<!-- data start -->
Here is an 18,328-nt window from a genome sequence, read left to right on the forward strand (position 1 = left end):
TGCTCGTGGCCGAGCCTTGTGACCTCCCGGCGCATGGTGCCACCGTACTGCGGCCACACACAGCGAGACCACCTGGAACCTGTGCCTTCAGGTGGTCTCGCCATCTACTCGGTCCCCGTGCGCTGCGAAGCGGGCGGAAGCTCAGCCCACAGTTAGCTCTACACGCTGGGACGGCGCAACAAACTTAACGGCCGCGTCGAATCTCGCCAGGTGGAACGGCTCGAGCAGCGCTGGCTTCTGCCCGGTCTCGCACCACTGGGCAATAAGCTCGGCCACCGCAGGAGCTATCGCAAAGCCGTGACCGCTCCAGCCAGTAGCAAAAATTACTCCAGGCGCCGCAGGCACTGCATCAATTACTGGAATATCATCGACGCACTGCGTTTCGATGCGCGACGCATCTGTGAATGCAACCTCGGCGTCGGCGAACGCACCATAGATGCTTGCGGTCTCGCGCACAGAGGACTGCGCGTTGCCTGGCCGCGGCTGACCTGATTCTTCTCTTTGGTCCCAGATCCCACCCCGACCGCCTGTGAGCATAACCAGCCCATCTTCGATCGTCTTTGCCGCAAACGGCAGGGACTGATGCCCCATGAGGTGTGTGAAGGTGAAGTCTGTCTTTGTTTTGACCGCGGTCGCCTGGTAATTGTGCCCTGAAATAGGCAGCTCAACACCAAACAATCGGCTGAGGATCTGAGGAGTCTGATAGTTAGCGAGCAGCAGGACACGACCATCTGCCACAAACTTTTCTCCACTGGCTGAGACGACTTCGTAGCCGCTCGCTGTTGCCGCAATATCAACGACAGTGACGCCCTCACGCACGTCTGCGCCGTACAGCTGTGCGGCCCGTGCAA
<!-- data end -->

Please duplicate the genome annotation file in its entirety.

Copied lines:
Here is an 18,328-nt window from a genome sequence, read left to right on the forward strand (position 1 = left end):
TGCTCGTGGCCGAGCCTTGTGACCTCCCGGCGCATGGTGCCACCGTACTGCGGCCACACACAGCGAGACCACCTGGAACCTGTGCCTTCAGGTGGTCTCGCCATCTACTCGGTCCCCGTGCGCTGCGAAGCGGGCGGAAGCTCAGCCCACAGTTAGCTCTACACGCTGGGACGGCGCAACAAACTTAACGGCCGCGTCGAATCTCGCCAGGTGGAACGGCTCGAGCAGCGCTGGCTTCTGCCCGGTCTCGCACCACTGGGCAATAAGCTCGGCCACCGCAGGAGCTATCGCAAAGCCGTGACCGCTCCAGCCAGTAGCAAAAATTACTCCAGGCGCCGCAGGCACTGCATCAATTACTGGAATATCATCGACGCACTGCGTTTCGATGCGCGACGCATCTGTGAATGCAACCTCGGCGTCGGCGAACGCACCATAGATGCTTGCGGTCTCGCGCACAGAGGACTGCGCGTTGCCTGGCCGCGGCTGACCTGATTCTTCTCTTTGGTCCCAGATCCCACCCCGACCGCCTGTGAGCATAACCAGCCCATCTTCGATCGTCTTTGCCGCAAACGGCAGGGACTGATGCCCCATGAGGTGTGTGAAGGTGAAGTCTGTCTTTGTTTTGACCGCGGTCGCCTGGTAATTGTGCCCTGAAATAGGCAGCTCAACACCAAACAATCGGCTGAGGATCTGAGGAGTCTGATAGTTAGCGAGCAGCAGGACACGACCATCTGCCACAAACTTTTCTCCACTGGCTGAGACGACTTCGTAGCCGCTCGCTGTTGCCGCAATATCAACGACAGTGACGCCCTCACGCACGTCTGCGCCGTACAGCTGTGCGGCCCGTGCAA